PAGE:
1985 dawned. It was no longer 'Steam to Aylesbury', but it became 'The Year of the Visitor'. In desperation, the Editor managed to keep the dream of Aylesbury before the eyes of his readers by featuring some nostalgic pictures from the past of steam at the Bucks county town. The discerning reader must have found it crystal clear that the Executive Committee had changed their primary objective to 'Quainton is the Main Attraction'. Excellent, say I, but we should have made the decision rather than drifting into it. And we should decide now - and tell all members why we are not yet ready to go to Aylesbury. It isn't only the fact that negotiations have not yet been concluded with BR, it is also the fact that we were not ready for the challenge, both in the number of volunteers (a regular plea), the availability of cash resources (look at our Annual Report and Accounts) and in the preparations at Quainton (signalling, parking, training, toilets, etc.).

With this in mind, we must welcome the change in emphasis and the birth of the 'Buckinghamshire Railway Centre', a title gracing the cover of Issue No. 57 in Summer 1985. Did you notice that there was no reference at all in the Report of the 1985 AGM to working to Aylesbury? Perhaps you observed the Editorial in No. 58, when I said "Well, maybe we didn't manage to operate outside the confines of Quainton in 1985!"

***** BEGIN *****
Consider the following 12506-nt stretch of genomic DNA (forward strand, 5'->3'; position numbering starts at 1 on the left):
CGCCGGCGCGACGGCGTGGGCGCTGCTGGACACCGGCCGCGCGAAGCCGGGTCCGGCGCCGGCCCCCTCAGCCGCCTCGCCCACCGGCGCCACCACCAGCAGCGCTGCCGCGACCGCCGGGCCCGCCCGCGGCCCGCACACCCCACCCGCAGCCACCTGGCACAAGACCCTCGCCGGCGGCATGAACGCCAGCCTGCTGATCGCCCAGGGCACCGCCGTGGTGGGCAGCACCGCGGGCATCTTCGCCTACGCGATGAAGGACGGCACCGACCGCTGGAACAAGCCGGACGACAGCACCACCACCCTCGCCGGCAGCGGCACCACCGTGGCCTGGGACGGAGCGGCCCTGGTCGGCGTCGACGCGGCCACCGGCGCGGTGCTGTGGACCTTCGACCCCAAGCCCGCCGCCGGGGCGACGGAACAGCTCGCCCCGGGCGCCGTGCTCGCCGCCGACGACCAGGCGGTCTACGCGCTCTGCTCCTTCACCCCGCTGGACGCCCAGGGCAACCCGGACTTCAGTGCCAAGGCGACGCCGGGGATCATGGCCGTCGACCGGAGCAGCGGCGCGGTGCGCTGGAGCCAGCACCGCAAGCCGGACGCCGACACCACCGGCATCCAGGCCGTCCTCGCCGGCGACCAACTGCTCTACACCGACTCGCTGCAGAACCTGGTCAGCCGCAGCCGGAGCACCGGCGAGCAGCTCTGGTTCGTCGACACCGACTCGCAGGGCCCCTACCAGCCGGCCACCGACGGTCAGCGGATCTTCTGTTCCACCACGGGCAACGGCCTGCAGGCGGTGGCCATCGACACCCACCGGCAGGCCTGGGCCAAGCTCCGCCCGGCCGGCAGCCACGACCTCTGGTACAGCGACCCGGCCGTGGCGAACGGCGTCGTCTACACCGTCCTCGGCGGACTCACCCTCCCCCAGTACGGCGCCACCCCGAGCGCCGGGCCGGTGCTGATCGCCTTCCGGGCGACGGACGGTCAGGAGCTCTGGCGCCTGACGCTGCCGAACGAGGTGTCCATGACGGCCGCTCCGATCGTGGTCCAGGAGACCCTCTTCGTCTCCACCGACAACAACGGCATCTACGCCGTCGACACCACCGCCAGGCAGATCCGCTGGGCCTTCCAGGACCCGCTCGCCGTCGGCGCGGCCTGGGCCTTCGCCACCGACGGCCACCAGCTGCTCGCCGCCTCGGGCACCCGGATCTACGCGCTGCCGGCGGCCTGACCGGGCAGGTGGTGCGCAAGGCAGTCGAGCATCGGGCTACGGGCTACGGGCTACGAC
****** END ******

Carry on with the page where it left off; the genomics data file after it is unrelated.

Yes, we have been forced to change our primary objective. Yes, the negotiations with BR to run to Aylesbury are proving difficult. So our new objective must be to make the Buckinghamshire Railway Centre better than ever, a site par excellence. Maybe it wasn't such a bad thing that the negotiations with BR haven't been completed, because it has given us more time to put our house in really good order. When this has been done, we will be better placed to face the challenge of regular train operation to the south.

For these reasons I am not so much concerned that we have changed our primary objective for 1986. A 'super' Quainton is as satisfying a goal as steaming from a sub-standard site to Aylesbury. But I do hope the Executive Committee will tell us when they wish to make their next change in policy!

The text in this Quainton Railway Society publication was written in 1986 and so does not reflect events in the 25+ years since publication. The text and photographs are repeated verbatim from the original publication, with only a few minor grammar changes but some clarifying notes are added if deemed necessary. The photos from the original publication are provided as scans in this internet version of this long out of print publication.

Editorial - Quainton News No. 59 - Spring 1986

Text © Quainton Railway Society / Photographs © Quainton Railway Society or referenced photographer